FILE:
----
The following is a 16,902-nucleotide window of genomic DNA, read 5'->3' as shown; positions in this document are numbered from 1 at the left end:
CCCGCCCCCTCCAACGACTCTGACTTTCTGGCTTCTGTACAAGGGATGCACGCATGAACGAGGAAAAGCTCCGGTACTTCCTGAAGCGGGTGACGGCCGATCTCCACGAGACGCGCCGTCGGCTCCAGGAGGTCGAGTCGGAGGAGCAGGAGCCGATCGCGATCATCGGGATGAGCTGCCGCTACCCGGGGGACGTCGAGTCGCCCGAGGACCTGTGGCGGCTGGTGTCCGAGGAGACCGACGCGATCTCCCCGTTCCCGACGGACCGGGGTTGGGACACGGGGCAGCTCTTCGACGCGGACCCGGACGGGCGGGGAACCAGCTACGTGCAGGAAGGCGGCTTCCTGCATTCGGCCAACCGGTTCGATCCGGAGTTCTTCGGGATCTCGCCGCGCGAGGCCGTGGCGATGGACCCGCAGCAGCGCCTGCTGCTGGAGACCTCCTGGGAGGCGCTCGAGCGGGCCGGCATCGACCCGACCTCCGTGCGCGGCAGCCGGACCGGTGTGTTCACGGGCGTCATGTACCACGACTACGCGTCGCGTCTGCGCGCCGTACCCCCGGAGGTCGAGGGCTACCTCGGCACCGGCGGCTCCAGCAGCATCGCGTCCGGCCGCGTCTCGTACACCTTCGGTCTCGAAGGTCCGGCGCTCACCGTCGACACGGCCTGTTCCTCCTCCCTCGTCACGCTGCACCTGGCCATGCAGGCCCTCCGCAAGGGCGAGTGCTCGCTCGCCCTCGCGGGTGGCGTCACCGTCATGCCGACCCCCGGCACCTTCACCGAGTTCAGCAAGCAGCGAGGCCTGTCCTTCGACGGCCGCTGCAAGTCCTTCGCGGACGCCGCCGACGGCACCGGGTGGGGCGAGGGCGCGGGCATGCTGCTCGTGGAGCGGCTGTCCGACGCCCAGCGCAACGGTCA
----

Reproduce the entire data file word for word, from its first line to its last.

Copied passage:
The following is a 16,902-nucleotide window of genomic DNA, read 5'->3' as shown; positions in this document are numbered from 1 at the left end:
CCCGCCCCCTCCAACGACTCTGACTTTCTGGCTTCTGTACAAGGGATGCACGCATGAACGAGGAAAAGCTCCGGTACTTCCTGAAGCGGGTGACGGCCGATCTCCACGAGACGCGCCGTCGGCTCCAGGAGGTCGAGTCGGAGGAGCAGGAGCCGATCGCGATCATCGGGATGAGCTGCCGCTACCCGGGGGACGTCGAGTCGCCCGAGGACCTGTGGCGGCTGGTGTCCGAGGAGACCGACGCGATCTCCCCGTTCCCGACGGACCGGGGTTGGGACACGGGGCAGCTCTTCGACGCGGACCCGGACGGGCGGGGAACCAGCTACGTGCAGGAAGGCGGCTTCCTGCATTCGGCCAACCGGTTCGATCCGGAGTTCTTCGGGATCTCGCCGCGCGAGGCCGTGGCGATGGACCCGCAGCAGCGCCTGCTGCTGGAGACCTCCTGGGAGGCGCTCGAGCGGGCCGGCATCGACCCGACCTCCGTGCGCGGCAGCCGGACCGGTGTGTTCACGGGCGTCATGTACCACGACTACGCGTCGCGTCTGCGCGCCGTACCCCCGGAGGTCGAGGGCTACCTCGGCACCGGCGGCTCCAGCAGCATCGCGTCCGGCCGCGTCTCGTACACCTTCGGTCTCGAAGGTCCGGCGCTCACCGTCGACACGGCCTGTTCCTCCTCCCTCGTCACGCTGCACCTGGCCATGCAGGCCCTCCGCAAGGGCGAGTGCTCGCTCGCCCTCGCGGGTGGCGTCACCGTCATGCCGACCCCCGGCACCTTCACCGAGTTCAGCAAGCAGCGAGGCCTGTCCTTCGACGGCCGCTGCAAGTCCTTCGCGGACGCCGCCGACGGCACCGGGTGGGGCGAGGGCGCGGGCATGCTGCTCGTGGAGCGGCTGTCCGACGCCCAGCGCAACGGTCA